Series: Ashfall #1
Published by Tanglewood Press on October 11th 2011
Under the bubbling hot springs and geysers of Yellowstone National Park is a supervolcano. Most people don't know it's there. The caldera is so large that it can only be seen from a plane or satellite. It just could be overdue for an eruption, which would change the landscape and climate of our planet.
Ashfall is the story of Alex, a teenage boy left alone for the weekend while his parents visit relatives. When the Yellowstone supervolcano erupts unexpectedly, Alex is determined to reach his parents. He must travel over a hundred miles in a landscape transformed by a foot of ash and the destruction of every modern convenience that he has ever known, and through a new world in which disaster has brought out both the best and worst in people desperate for food, water, and warmth. With a combination of nonstop action, a little romance, and very real science, this is a story that is difficult to stop reading and even more difficult to forget.
Short and Sweet:
Ashfall begins with a bang as a super volcano erupts leaving destruction in its wake. Tsunamis… earthquakes, and those are just to start. Once the ash begins to fall, the world is forever changed into a place that is similar, but oh so different.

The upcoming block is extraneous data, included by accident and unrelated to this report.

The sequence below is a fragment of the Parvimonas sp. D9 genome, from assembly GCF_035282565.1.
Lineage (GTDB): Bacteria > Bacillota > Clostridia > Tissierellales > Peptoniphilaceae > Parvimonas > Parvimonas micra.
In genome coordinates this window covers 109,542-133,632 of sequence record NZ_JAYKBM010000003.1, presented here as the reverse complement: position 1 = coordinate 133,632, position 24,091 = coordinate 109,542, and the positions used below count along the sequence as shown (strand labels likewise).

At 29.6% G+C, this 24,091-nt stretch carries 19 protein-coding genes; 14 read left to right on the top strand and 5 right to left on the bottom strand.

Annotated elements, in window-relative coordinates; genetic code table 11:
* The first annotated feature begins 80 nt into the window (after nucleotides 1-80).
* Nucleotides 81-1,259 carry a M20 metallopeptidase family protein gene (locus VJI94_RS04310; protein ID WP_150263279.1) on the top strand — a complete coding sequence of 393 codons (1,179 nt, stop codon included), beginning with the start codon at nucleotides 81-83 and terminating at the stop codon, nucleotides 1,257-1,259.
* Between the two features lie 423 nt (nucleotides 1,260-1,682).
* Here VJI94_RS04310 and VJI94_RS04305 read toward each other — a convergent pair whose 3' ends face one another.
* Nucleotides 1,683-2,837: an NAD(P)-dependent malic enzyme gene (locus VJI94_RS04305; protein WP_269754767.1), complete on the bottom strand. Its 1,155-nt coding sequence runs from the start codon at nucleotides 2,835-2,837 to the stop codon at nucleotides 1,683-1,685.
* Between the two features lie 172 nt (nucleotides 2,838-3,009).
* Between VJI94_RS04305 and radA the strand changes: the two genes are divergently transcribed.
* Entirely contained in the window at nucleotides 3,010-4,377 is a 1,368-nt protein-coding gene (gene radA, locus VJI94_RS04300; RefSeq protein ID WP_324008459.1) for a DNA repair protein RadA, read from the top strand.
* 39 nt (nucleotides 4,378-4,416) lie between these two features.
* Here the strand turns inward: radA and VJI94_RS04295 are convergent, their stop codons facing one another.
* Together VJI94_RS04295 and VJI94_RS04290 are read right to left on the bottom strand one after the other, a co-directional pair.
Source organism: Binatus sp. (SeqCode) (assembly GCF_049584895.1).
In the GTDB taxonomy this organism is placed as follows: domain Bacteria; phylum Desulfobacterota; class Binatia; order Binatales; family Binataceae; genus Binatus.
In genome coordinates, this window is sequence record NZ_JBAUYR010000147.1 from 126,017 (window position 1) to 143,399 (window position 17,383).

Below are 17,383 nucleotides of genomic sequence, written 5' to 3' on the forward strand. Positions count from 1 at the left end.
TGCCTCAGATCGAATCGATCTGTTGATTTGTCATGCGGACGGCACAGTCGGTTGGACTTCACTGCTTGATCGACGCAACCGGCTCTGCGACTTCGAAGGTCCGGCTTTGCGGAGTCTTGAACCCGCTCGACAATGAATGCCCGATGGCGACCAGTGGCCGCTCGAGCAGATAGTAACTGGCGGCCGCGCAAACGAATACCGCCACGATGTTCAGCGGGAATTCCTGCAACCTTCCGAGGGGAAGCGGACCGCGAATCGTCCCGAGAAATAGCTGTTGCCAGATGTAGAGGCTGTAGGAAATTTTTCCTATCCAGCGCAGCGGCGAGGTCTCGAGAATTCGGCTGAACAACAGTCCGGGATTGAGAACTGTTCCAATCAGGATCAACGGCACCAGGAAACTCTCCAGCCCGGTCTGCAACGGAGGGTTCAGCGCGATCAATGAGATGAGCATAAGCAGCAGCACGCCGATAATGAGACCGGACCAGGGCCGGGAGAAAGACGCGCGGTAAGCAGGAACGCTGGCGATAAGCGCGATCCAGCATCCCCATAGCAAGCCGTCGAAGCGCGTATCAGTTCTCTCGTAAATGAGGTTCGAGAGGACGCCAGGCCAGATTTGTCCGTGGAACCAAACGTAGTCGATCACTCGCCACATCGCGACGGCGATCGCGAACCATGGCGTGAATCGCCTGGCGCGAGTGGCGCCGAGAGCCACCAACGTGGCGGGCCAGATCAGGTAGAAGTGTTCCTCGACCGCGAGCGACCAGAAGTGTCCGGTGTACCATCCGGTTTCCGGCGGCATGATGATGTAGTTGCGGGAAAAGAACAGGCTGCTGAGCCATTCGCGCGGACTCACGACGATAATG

This book has been sitting on my shelf for a lot longer than I care to admit. Sadly, it just never felt like the right time to read it. So when I decided to finally dig in, I was excited to find that Ashfall was nothing like I expected. And for once, that was a really good thing. From the male POV to the just right amount of post-apocalypticness, Ashfall was full of surprises and a complete joy to read.
I do not think that I have been this happy with a post-apocalyptic read since Susan Beth Pfeffer's Life As We Knew It. Mullin crafts an addicting read with Ashfall. All the elements blend so nicely together. And as a final note, Ashfall has taught me more about skinning / eating a rabbit than I probably ever wanted to know in the first place. Therefore, Ashfall gets double points for being not only an entertaining read, but also one that was educational.